Photographs by James Merrell
Written and produced by Krissa Rossbund
A journey to the Northern Wales country home of Austrian Countess Elisabeth Eltz and her husband harks back to the artful cinematography of many a warmly recalled historical film. Flocks of sheep dot the surrounding mountainsides like drifts of freshly fallen snow. Centuries-old villages beckon visitors to streets lined with timeworn architecture. Charming small shops—ranging from butchers to silversmiths—provide both the necessities and the little elegancies of life.
When Elisabeth married her husband in 1990, he had already lived in the house for 17 years. It was his home base while visiting the U.K. location of his Austria-headquartered company. But his demanding work and travel schedule left little time for entertaining. The arrival of Elisabeth, an accomplished hostess, changed that.
“After we married, we wanted our time here to include family and friends,” explains Elisabeth. “Our family members, who live mostly in other parts of Europe and the United States, have been great Anglophiles for generations, so we are able to provide them with a wonderful British experience and fond memories.”
Not long after Elisabeth moved into the home, which was built in 1973, she devised a long-term plan for renewed interiors, hiring Chester, England, designer Mark Gillette, whose job it was to take the residence from austere to relaxed, comfortable, and inviting.
“My role was always to provide a backdrop,” Gillette explains. “It was not about the decoration, but about the house, its beautiful setting, and the art and furniture collections. My goal was to update the house but not overwhelm or draw too much attention.”
The design creates comfort with colorfully patterned fabrics that complement the textured wood surfaces of limed oak paneling and moldings framing the living room and library. Fabrics also warm the waxed walnut finish of the master sitting room.
“I think the layering of pattern and texture that I strive for is an extension of the way I dress—a balance of new and old styles,” says the designer. “When I present my design plans, I often worry that these layers can be confusing and overwhelming at first, placed on an idea board in small pieces. But they are essential to achieve a sense of tradition and a home that has evolved over time.”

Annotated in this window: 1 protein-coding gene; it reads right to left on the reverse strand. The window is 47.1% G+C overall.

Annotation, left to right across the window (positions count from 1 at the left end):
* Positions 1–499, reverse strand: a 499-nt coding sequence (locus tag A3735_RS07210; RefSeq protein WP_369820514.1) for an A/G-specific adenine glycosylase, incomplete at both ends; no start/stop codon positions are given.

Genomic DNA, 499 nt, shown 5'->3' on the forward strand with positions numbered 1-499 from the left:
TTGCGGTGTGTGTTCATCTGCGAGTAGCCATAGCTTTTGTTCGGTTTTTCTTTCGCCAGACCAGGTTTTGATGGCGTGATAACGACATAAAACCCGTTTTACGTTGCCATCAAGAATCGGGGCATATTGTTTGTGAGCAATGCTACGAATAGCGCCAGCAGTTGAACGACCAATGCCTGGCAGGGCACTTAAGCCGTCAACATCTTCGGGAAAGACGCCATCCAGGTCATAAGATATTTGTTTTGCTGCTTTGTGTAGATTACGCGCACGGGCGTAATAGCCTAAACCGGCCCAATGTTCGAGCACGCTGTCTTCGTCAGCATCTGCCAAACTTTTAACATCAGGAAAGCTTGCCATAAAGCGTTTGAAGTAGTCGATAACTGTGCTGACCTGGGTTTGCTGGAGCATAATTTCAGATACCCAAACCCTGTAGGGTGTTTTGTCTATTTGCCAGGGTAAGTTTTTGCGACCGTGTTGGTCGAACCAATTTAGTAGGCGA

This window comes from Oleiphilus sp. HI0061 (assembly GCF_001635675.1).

The living room and library—which have doors that can be opened to enhance flow—boast riveting views of a landscape that includes manicured gardens, a pool, and wooded areas that afford fleeting glimpses of deer. The two rooms’ colors coordinate. A wool-and-silk rug with a dominant red ground in the living room inspired the palette. Gillette incorporated a gentler version of the color, a soft coral, on the sofas and on a pair of occasional chairs.
The library’s palette is from the same family but more intense—like an outspoken younger sister. Nestled into a bay window, a sofa upholstered in a tea-stained linen depicting botanicals is flanked by drapery panels in a passionate red. Chairs covered in a Wedgwood blue mini-print work in both rooms, echoing the spectrum in the oil paintings.
Effortlessly elegant, the dining room gleams, enhanced by the French doors’ mirrored panes that bounce light around the space.
“People tend to design dining rooms so they are dramatic, and look good at night, when there is candlelight that reflects around the room,” says Gillette. “But it’s not always night. I didn’t want this room to be too heavy and overweighted with dark colors.”
Also, to keep the dining room from donning the “boardroom look” that often develops when all the chairs are placed around the table, Gillette took several of them away and casually dispersed them in the living room and library to tie all the spaces together.
Now that the interiors are complete, Elisabeth can let the house create its own patina—clear evidence that this is a place that has been lived in and loved by friends and family.
“The house has the ability to be formal, but it is also very comfortable for the two of us, our guests, and our dog, Minnie,” says Elisabeth. “We have very busy lives and travel a lot, so the house has to be a calm haven. That it is.”
Interior designer: Mark Gillette, Mark Gillette Interior Design Ltd., Mollington Grange, Parkgate Road, Mollington, Chester CH1 6NP, UK; 011 44 124 485 1897, markgillette.com.